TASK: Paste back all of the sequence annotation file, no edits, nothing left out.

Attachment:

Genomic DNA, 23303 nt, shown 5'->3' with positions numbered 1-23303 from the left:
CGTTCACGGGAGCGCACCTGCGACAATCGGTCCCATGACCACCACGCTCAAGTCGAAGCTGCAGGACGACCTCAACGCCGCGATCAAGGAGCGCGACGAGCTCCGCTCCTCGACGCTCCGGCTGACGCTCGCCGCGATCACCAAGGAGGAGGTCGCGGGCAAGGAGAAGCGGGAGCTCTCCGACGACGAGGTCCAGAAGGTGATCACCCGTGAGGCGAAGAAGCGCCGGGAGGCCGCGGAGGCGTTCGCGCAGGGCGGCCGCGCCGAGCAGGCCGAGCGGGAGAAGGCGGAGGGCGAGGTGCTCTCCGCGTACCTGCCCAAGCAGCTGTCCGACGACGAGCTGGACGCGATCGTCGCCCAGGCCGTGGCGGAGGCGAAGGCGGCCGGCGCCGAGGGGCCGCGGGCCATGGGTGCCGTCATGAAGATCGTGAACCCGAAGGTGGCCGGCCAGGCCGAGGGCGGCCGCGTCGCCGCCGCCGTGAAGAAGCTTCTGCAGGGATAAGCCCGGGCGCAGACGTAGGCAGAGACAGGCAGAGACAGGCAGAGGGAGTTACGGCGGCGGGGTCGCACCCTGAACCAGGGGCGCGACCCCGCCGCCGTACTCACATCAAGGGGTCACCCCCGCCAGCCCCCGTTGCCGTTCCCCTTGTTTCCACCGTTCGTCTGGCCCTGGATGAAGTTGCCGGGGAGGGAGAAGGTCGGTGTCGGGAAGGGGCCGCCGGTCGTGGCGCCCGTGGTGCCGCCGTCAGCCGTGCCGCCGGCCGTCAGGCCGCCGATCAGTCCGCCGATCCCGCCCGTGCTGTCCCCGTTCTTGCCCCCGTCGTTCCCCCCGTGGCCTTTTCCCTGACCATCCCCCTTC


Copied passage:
Genomic DNA, 23303 nt, shown 5'->3' with positions numbered 1-23303 from the left:
CGTTCACGGGAGCGCACCTGCGACAATCGGTCCCATGACCACCACGCTCAAGTCGAAGCTGCAGGACGACCTCAACGCCGCGATCAAGGAGCGCGACGAGCTCCGCTCCTCGACGCTCCGGCTGACGCTCGCCGCGATCACCAAGGAGGAGGTCGCGGGCAAGGAGAAGCGGGAGCTCTCCGACGACGAGGTCCAGAAGGTGATCACCCGTGAGGCGAAGAAGCGCCGGGAGGCCGCGGAGGCGTTCGCGCAGGGCGGCCGCGCCGAGCAGGCCGAGCGGGAGAAGGCGGAGGGCGAGGTGCTCTCCGCGTACCTGCCCAAGCAGCTGTCCGACGACGAGCTGGACGCGATCGTCGCCCAGGCCGTGGCGGAGGCGAAGGCGGCCGGCGCCGAGGGGCCGCGGGCCATGGGTGCCGTCATGAAGATCGTGAACCCGAAGGTGGCCGGCCAGGCCGAGGGCGGCCGCGTCGCCGCCGCCGTGAAGAAGCTTCTGCAGGGATAAGCCCGGGCGCAGACGTAGGCAGAGACAGGCAGAGACAGGCAGAGGGAGTTACGGCGGCGGGGTCGCACCCTGAACCAGGGGCGCGACCCCGCCGCCGTACTCACATCAAGGGGTCACCCCCGCCAGCCCCCGTTGCCGTTCCCCTTGTTTCCACCGTTCGTCTGGCCCTGGATGAAGTTGCCGGGGAGGGAGAAGGTCGGTGTCGGGAAGGGGCCGCCGGTCGTGGCGCCCGTGGTGCCGCCGTCAGCCGTGCCGCCGGCCGTCAGGCCGCCGATCAGTCCGCCGATCCCGCCCGTGCTGTCCCCGTTCTTGCCCCCGTCGTTCCCCCCGTGGCCTTTTCCCTGACCATCCCCCTTC